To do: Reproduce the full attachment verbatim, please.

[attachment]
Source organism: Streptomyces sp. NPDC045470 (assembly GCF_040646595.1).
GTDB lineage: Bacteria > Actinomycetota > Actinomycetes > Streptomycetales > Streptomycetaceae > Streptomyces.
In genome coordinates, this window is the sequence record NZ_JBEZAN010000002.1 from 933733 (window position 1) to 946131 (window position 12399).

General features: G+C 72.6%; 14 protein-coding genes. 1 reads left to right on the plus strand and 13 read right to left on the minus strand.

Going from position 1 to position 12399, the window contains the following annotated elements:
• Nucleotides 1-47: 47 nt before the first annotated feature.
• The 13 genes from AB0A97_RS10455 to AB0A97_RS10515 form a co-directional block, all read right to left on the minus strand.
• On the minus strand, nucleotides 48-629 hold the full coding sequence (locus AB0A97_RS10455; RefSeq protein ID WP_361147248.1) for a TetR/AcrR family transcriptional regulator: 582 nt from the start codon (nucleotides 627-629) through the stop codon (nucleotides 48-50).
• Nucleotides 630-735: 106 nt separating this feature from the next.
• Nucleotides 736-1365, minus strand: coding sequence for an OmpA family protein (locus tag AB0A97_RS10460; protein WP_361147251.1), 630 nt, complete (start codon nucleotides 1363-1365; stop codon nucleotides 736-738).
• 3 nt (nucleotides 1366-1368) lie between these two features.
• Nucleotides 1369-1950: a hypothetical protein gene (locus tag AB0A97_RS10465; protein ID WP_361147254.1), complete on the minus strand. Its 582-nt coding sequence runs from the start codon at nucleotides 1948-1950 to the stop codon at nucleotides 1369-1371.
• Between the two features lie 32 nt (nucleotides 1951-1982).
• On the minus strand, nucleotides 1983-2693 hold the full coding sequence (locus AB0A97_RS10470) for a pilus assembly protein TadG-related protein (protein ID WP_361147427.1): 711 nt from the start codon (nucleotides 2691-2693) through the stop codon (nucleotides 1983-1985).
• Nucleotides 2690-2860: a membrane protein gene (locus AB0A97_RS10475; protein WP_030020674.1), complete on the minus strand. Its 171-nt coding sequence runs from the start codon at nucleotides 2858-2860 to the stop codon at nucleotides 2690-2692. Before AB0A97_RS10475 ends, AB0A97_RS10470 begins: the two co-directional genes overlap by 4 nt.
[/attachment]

Source organism: Streptomyces sp. NPDC045470 (assembly GCF_040646595.1).
GTDB lineage: Bacteria > Actinomycetota > Actinomycetes > Streptomycetales > Streptomycetaceae > Streptomyces.
In genome coordinates, this window is the sequence record NZ_JBEZAN010000002.1 from 933733 (window position 1) to 946131 (window position 12399).

General features: G+C 72.6%; 14 protein-coding genes. 1 reads left to right on the plus strand and 13 read right to left on the minus strand.

Going from position 1 to position 12399, the window contains the following annotated elements:
• Nucleotides 1-47: 47 nt before the first annotated feature.
• The 13 genes from AB0A97_RS10455 to AB0A97_RS10515 form a co-directional block, all read right to left on the minus strand.
• On the minus strand, nucleotides 48-629 hold the full coding sequence (locus AB0A97_RS10455; RefSeq protein ID WP_361147248.1) for a TetR/AcrR family transcriptional regulator: 582 nt from the start codon (nucleotides 627-629) through the stop codon (nucleotides 48-50).
• Nucleotides 630-735: 106 nt separating this feature from the next.
• Nucleotides 736-1365, minus strand: coding sequence for an OmpA family protein (locus tag AB0A97_RS10460; protein WP_361147251.1), 630 nt, complete (start codon nucleotides 1363-1365; stop codon nucleotides 736-738).
• 3 nt (nucleotides 1366-1368) lie between these two features.
• Nucleotides 1369-1950: a hypothetical protein gene (locus tag AB0A97_RS10465; protein ID WP_361147254.1), complete on the minus strand. Its 582-nt coding sequence runs from the start codon at nucleotides 1948-1950 to the stop codon at nucleotides 1369-1371.
• Between the two features lie 32 nt (nucleotides 1951-1982).
• On the minus strand, nucleotides 1983-2693 hold the full coding sequence (locus AB0A97_RS10470) for a pilus assembly protein TadG-related protein (protein ID WP_361147427.1): 711 nt from the start codon (nucleotides 2691-2693) through the stop codon (nucleotides 1983-1985).
• Nucleotides 2690-2860: a membrane protein gene (locus AB0A97_RS10475; protein WP_030020674.1), complete on the minus strand. Its 171-nt coding sequence runs from the start codon at nucleotides 2858-2860 to the stop codon at nucleotides 2690-2692. Before AB0A97_RS10475 ends, AB0A97_RS10470 begins: the two co-directional genes overlap by 4 nt.